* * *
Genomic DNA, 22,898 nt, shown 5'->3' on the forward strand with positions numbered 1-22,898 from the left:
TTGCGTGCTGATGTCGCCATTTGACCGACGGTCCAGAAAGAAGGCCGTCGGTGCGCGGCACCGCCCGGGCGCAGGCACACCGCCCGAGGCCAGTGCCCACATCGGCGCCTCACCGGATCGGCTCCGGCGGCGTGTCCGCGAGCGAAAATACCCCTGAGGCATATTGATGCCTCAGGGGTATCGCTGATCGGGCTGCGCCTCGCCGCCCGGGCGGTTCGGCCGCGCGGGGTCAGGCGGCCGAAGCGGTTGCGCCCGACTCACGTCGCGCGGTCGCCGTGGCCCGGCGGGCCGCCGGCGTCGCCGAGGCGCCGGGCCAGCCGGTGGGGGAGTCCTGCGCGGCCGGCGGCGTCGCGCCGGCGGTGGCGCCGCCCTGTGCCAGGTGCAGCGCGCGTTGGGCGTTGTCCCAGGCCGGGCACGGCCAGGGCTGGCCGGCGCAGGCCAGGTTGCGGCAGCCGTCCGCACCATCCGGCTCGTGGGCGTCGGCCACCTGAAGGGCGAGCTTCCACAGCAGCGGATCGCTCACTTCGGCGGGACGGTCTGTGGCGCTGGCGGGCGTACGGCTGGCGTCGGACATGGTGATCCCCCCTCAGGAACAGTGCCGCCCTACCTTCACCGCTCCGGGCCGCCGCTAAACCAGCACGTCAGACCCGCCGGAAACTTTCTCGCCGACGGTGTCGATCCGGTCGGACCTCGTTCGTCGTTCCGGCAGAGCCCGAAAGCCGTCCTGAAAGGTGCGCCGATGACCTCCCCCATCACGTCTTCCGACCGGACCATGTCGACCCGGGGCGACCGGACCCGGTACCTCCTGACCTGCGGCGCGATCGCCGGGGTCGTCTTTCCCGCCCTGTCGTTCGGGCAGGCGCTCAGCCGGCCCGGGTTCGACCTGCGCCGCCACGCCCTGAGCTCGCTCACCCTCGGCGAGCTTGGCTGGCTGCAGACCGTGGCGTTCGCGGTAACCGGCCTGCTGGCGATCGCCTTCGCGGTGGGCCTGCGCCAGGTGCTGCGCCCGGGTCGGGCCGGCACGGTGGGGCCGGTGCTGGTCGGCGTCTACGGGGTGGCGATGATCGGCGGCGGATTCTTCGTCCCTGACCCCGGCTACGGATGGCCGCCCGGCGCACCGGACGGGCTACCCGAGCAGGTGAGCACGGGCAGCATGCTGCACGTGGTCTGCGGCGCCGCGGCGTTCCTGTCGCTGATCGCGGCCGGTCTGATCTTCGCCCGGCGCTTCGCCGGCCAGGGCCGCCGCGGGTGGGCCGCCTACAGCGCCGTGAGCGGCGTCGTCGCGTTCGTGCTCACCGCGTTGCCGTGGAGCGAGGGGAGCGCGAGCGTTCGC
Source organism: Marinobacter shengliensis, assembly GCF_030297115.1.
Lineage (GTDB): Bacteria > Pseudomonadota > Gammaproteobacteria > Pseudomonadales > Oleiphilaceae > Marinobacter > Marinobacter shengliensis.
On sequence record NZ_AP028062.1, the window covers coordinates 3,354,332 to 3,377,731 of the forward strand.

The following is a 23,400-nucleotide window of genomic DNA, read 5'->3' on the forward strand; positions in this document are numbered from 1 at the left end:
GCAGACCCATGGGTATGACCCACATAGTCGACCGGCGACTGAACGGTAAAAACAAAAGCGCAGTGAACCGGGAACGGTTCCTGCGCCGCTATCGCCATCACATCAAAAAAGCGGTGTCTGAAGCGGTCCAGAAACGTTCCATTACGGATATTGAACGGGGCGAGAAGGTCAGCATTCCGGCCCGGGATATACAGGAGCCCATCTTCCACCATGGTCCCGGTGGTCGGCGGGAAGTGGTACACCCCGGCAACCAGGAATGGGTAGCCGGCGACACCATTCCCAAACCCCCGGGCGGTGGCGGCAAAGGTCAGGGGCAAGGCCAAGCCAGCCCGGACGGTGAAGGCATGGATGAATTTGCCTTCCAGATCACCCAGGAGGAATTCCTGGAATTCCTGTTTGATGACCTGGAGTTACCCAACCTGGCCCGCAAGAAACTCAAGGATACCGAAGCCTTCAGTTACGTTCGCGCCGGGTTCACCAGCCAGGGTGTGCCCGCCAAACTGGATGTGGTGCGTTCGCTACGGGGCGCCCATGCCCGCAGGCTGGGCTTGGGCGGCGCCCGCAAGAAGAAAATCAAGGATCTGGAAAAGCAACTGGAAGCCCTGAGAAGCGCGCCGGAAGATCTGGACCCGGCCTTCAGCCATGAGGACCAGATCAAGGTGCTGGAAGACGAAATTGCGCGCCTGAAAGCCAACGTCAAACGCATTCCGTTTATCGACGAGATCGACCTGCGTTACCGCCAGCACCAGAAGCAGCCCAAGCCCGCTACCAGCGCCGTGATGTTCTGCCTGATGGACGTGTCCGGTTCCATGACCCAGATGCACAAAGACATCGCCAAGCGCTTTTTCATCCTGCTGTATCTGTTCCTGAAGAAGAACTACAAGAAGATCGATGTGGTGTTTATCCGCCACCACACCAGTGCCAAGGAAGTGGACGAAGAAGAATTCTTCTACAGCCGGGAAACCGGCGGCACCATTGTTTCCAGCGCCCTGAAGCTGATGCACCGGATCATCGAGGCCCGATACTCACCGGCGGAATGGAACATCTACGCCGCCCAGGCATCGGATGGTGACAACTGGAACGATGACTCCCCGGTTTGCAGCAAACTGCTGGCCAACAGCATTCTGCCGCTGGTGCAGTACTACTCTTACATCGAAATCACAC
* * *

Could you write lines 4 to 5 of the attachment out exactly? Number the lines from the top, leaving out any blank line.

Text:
Lineage (GTDB): Bacteria > Pseudomonadota > Gammaproteobacteria > Pseudomonadales > Oleiphilaceae > Marinobacter > Marinobacter shengliensis.
On sequence record NZ_AP028062.1, the window covers coordinates 3,354,332 to 3,377,731 of the forward strand.